Czechoslovak league

The team name changed again in 1948, to Sokol NV Bratislava. The team met with success in 1949, when they became the first champions of the re-formed Czechoslovakia. Outstanding players from this era included Emil Pažický, Gejza Šimanský, Bozhin Laskov, Viktor Tegelhoff, and Teodor Reimann.

Anton Bulla, the coach in 1953, added eight new players to team. In 1961–62 the team defeated Red Star Bratislava in the national league for the title. Under the influence of political and economic pressures and interests, TJ ÚNV Slovan and TJ Dimitrov merged to create CHZJD Slovan Bratislava on 5 August 1961 (CHZJD stood for the Juraj Dimitrov Chemical Plant).

Slovan squad from 1963-64.
Slovan squad from 1963-64.

1962 was a successful year, as the Czechoslovakia national team were defeated 3–1 in the 1962 FIFA World Cup Final in Chile, obtaining the silver, and repeating the success of the 1934 FIFA World Cup Final in Rome. Slovan players included goalkeeper Viliam Schrojf and defender Ján Popluhár.

Slovan ended the 1967–68 season second in the league, won the cup in Czechoslovakia, and participated in the UEFA Cup Winners' Cup. The team was managed by former Slovan player Michal Vičan, who focused on fast and simple games. Vičan took the team on a winter tour of Argentina in 1969.

On 21 May 1969, the team defeated FC Barcelona in the 1969 European Cup Winners' Cup Final by a score of 3–2. Some of the players on the team were Ľudovít Cvetler, Vladimír Hrivnák, Ján Čapkovič, Karol Jokl, Alexander Horváth, Jozef Čapkovič, and Alexander Vencel.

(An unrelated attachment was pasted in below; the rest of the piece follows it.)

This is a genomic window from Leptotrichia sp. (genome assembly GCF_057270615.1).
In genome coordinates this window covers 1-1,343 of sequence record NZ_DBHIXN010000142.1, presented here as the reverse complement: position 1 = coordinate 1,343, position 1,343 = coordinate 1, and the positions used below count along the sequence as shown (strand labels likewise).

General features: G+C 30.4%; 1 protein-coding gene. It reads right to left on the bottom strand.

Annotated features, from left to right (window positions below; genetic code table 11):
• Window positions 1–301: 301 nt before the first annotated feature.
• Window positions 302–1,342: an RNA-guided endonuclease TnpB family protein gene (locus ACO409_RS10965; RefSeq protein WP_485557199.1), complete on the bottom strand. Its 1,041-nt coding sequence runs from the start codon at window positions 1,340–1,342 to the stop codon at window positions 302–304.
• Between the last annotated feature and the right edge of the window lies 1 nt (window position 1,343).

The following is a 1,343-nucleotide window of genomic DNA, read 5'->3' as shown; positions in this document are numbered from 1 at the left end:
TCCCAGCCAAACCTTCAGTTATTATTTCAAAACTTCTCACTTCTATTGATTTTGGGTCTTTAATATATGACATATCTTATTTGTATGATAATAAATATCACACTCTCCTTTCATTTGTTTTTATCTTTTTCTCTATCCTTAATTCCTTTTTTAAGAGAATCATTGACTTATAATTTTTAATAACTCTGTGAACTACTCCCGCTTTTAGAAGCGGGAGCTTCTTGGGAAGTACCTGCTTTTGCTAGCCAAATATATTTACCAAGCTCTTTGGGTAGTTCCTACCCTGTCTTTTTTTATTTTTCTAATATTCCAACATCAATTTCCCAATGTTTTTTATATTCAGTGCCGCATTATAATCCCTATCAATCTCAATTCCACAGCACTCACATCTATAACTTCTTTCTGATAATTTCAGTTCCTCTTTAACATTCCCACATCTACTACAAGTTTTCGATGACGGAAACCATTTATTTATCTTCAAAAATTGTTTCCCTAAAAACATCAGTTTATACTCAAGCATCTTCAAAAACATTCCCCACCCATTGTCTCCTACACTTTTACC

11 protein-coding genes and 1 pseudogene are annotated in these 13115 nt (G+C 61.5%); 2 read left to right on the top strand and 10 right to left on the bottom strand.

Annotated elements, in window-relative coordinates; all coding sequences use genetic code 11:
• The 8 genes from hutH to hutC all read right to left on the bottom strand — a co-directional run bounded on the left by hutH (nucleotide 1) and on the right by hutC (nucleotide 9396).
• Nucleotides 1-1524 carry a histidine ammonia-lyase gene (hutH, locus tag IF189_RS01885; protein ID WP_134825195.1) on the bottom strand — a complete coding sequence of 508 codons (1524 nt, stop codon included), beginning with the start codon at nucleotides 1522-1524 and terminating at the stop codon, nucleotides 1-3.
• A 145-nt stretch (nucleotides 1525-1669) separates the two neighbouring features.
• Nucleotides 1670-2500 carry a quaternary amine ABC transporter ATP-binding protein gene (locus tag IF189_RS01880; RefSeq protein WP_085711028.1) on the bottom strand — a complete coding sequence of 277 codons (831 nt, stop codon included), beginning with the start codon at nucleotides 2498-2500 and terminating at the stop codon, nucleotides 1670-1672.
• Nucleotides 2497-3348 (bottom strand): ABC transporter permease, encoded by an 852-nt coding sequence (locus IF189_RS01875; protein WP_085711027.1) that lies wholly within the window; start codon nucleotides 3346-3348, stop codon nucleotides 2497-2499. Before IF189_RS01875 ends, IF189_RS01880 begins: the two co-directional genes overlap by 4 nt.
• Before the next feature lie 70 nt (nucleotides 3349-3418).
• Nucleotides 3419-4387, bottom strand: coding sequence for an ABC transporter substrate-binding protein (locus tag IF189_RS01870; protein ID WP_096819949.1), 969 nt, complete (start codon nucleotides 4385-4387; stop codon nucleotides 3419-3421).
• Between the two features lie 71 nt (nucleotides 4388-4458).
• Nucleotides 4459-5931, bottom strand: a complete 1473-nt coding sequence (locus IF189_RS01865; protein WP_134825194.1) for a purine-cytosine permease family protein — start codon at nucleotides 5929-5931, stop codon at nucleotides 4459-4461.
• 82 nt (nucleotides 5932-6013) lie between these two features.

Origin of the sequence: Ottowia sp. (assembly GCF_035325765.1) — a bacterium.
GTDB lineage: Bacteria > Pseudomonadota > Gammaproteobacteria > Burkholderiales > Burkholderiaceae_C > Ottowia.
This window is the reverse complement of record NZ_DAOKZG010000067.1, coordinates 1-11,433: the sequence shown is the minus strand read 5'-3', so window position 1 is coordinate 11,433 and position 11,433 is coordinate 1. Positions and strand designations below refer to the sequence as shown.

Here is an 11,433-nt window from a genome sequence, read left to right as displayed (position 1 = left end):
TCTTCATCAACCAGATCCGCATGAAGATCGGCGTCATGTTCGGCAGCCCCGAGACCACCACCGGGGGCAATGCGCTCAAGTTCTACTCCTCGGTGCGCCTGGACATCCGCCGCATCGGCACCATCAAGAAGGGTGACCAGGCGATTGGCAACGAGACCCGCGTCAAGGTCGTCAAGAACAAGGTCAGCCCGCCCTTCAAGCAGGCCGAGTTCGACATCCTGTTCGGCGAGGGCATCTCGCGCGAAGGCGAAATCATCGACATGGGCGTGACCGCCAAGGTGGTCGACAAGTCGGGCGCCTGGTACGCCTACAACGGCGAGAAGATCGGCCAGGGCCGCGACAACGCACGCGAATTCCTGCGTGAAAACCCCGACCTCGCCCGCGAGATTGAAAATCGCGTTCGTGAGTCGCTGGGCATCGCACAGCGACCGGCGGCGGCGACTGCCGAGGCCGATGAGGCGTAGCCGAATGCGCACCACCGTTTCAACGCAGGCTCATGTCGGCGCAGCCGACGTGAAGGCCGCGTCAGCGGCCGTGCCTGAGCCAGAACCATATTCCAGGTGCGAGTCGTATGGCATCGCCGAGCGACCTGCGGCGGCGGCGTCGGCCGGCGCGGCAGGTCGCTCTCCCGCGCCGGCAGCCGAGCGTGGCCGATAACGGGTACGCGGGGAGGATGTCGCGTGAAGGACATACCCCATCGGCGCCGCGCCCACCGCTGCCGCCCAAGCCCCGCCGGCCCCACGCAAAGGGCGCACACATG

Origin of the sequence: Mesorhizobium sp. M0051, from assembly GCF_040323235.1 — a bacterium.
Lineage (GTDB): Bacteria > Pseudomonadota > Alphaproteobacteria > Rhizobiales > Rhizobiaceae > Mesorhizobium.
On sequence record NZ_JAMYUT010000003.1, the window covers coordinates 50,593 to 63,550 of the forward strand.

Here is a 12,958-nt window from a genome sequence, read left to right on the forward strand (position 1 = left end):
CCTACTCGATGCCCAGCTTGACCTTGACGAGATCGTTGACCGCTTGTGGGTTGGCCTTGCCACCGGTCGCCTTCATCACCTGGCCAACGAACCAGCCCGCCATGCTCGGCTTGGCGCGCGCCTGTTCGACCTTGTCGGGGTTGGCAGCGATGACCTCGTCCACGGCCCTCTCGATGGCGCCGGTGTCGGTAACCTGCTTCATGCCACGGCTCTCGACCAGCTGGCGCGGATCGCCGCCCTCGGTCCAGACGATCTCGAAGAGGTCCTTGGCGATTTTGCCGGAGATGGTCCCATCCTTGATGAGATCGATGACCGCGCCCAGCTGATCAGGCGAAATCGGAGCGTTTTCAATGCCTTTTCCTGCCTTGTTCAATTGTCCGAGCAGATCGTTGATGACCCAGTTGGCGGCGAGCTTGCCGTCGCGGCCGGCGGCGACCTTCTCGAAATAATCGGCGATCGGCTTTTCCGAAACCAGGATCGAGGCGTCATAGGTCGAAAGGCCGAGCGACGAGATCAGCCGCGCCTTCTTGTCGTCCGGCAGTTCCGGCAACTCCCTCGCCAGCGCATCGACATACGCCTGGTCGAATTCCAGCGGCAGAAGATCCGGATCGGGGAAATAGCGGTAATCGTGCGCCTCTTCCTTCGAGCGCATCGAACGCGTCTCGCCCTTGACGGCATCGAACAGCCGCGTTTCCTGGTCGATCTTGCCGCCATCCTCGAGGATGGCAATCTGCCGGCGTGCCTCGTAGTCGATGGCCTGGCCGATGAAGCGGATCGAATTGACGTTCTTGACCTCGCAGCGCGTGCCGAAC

Slovan Bratislava defeated FC Barcelona in the 1969 European Cup Winners' Cup Final by a score of 3-2.
Slovan Bratislava defeated FC Barcelona in the 1969 European Cup Winners' Cup Final by a score of 3-2.
Slovan Bratislava Czechoslovakia3–2Spain Barcelona
Cvetler Goal 2'
Hrivnák Goal 30'
Ján Čapkovič Goal 42'
Report Report 2 Zaldúa Goal 16'
Rexach Goal 52'
Attendance: 19,000
Referee: Laurens van Ravens (Netherlands)

In 1970 the Czechoslovak squad sent to the FIFA World Cup in Mexico included seven players from Slovan: Alexander Vencel, Ján Zlocha, Ivan Hrdlička, Karol Jokl, Ján Čapkovič, Vladimír Hrivnák, and Alexander Horváth. Jozef Vengloš was the coach of the Slovan Bratislava team for part of this era, as well as performing duties coaching at the international level.

In 1976 a Czechoslovakian team including six Slovan players won the European title in the European Championships held in Belgrade. Gold medals were given to coach Vengloš, Alexander Vencel, Jozef Čapkovič, Koloman Gogh, Marián Masný, Anton Ondruš, Ján Pivarník, and Ján Švehlík. From the 1977–78 season Slovan were declining. In the 1984–85 season Slovan, led by coaches Ján Hucko and Jozef Obert, left the highest level of competition and were relegated to the Slovakian National League.